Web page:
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Alerts and Updates

Vaccine Mandate Guidance Issued for Federal Contractors and Subcontractors

September 27, 2021

Vaccine Mandate Guidance Issued for Federal Contractors and Subcontractors

September 27, 2021

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The vaccine mandate does not apply to all federal contractors and does not apply immediately to any existing contract.

On September 9, 2021, President Joe Biden issued Executive Order (EO) 14042, mandating COVID-19 vaccination of employees working on or in connection with covered federal government contracts and subcontracts, with limited exceptions. On September 24, 2021, the Safer Federal Workforce Task Force issued guidance that requires covered federal contractor employees to be fully vaccinated against COVID-19 by December 8, 2021, with limited exceptions, and addresses several other important aspects relating to implementation of EO 14042. While in some cases government-issued guidance is nonbinding, this guidance is intended to be binding.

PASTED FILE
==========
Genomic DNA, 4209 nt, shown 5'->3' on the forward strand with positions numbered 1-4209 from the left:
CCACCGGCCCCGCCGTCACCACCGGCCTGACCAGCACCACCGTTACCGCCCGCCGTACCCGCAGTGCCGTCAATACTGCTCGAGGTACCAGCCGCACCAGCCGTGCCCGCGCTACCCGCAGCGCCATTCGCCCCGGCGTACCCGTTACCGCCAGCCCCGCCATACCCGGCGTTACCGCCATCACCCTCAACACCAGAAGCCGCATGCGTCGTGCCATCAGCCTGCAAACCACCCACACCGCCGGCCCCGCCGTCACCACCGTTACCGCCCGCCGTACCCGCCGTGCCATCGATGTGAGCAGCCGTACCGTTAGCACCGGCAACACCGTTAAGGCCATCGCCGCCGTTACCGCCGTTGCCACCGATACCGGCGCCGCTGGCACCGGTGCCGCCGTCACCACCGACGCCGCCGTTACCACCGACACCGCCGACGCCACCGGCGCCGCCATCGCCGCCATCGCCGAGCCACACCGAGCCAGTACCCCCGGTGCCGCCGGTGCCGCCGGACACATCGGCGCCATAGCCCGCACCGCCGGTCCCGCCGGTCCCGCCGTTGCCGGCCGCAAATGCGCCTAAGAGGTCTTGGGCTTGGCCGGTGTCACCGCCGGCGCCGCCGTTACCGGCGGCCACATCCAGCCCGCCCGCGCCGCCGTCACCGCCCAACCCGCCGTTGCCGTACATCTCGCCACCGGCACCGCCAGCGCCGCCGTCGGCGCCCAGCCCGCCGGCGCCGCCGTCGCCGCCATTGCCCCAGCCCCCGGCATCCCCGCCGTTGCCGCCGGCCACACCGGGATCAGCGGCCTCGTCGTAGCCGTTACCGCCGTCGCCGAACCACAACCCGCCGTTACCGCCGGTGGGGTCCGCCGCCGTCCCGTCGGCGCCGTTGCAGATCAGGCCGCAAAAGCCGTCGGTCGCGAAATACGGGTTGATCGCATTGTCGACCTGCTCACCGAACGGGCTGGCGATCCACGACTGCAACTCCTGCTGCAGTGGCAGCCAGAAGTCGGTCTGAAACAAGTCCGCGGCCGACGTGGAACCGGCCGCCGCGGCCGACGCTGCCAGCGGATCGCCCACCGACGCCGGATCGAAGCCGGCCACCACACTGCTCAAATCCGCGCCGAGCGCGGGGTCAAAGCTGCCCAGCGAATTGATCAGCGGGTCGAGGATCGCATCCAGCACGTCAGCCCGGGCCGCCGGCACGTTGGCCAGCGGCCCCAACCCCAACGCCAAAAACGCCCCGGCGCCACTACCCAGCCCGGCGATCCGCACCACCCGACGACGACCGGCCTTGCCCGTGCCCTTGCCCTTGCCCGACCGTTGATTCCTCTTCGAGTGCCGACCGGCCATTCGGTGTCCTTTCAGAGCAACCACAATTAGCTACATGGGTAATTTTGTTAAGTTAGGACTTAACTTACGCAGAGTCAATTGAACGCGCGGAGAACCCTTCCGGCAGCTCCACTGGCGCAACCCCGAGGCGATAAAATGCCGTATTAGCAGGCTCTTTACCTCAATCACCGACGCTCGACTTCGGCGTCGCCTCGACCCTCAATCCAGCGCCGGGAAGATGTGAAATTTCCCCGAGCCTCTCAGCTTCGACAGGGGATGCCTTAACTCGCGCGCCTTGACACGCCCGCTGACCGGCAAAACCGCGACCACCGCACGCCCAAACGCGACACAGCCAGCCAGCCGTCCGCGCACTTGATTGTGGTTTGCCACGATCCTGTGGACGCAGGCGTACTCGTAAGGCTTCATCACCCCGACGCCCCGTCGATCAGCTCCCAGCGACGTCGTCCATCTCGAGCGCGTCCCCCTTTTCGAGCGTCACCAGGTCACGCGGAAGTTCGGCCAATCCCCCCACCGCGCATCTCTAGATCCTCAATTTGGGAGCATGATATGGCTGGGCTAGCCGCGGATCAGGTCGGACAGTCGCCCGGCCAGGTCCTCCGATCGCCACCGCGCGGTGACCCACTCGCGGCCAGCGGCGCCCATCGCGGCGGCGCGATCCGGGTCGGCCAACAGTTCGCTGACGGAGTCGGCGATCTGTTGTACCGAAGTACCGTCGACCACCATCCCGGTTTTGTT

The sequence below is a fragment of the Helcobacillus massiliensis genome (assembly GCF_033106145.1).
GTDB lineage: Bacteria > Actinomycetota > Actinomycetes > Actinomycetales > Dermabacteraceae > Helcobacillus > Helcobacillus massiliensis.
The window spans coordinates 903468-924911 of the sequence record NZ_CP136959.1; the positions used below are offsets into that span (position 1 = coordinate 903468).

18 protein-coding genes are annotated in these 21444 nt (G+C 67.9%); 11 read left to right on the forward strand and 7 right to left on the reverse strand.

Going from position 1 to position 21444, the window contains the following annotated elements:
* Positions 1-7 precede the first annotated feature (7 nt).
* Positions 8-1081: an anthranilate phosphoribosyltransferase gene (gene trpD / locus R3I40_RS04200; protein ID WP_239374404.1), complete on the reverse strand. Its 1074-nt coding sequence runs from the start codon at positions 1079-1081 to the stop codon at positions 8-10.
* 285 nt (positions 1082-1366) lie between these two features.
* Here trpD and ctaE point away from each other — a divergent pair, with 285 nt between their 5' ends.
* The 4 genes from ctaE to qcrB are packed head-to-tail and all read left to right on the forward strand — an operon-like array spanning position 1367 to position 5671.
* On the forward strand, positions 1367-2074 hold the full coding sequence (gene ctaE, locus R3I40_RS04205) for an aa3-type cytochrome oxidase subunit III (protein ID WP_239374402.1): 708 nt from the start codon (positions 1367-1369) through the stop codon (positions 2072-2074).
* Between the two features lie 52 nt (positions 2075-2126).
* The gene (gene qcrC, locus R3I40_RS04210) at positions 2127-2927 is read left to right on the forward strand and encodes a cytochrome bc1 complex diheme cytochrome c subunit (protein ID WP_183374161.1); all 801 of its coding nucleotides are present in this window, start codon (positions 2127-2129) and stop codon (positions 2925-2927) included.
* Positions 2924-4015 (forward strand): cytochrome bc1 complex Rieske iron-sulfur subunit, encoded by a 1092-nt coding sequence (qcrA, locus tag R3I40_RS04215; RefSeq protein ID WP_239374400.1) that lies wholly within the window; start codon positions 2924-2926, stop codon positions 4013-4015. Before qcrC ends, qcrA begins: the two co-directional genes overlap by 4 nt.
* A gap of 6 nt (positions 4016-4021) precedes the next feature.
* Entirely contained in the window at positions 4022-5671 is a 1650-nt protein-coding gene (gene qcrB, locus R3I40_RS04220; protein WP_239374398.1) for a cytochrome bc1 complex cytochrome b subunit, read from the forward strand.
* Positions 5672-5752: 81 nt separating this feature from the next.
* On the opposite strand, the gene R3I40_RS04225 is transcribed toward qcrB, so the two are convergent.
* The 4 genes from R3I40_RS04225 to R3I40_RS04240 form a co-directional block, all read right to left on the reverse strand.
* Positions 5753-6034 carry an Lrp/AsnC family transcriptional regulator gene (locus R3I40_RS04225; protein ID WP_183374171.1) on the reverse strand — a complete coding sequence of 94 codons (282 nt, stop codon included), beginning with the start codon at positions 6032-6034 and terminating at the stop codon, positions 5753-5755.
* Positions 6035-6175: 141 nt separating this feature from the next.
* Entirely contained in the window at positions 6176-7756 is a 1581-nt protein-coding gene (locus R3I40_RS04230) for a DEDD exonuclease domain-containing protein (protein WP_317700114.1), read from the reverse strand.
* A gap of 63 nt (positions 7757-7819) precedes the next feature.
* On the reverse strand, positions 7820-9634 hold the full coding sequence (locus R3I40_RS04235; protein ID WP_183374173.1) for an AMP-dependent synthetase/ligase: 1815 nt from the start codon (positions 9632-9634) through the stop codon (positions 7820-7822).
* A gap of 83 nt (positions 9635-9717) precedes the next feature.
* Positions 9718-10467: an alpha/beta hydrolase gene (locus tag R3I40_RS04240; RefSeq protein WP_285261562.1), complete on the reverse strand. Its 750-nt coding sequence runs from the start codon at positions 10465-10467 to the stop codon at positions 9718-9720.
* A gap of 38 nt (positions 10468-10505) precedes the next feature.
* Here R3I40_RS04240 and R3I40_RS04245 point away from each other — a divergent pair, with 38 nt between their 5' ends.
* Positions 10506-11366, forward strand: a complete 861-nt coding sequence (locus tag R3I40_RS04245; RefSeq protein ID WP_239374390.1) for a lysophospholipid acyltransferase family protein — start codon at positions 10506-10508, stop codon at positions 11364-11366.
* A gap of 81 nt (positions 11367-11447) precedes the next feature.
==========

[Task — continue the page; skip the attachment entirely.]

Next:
Which Federal Contractors Are Covered by the Vaccine Mandate?

The vaccine mandate does not apply to all federal contractors and does not apply immediately to any existing contract. To trigger coverage under the mandate established by EO 14042, a contractor must enter into a federal government “contract or contract-like instrument” on or after November 14, 2021, that meets or exceeds the simplified acquisition threshold (currently $250,000) and contains the contract clause described in Section 2(a) of EO 14042.

Covered Contracts

As set forth in EO 14042, the vaccine mandate is applicable to the following types of federal government prime contracts and subcontracts (at any tier):

  1. Procurement contracts or contract-like instruments for services, construction or a leasehold interest in real property;
  2. Contract or contract-like instruments for services covered by the Service Contract Act;
  3. Contract or contract-like instruments for concessions; and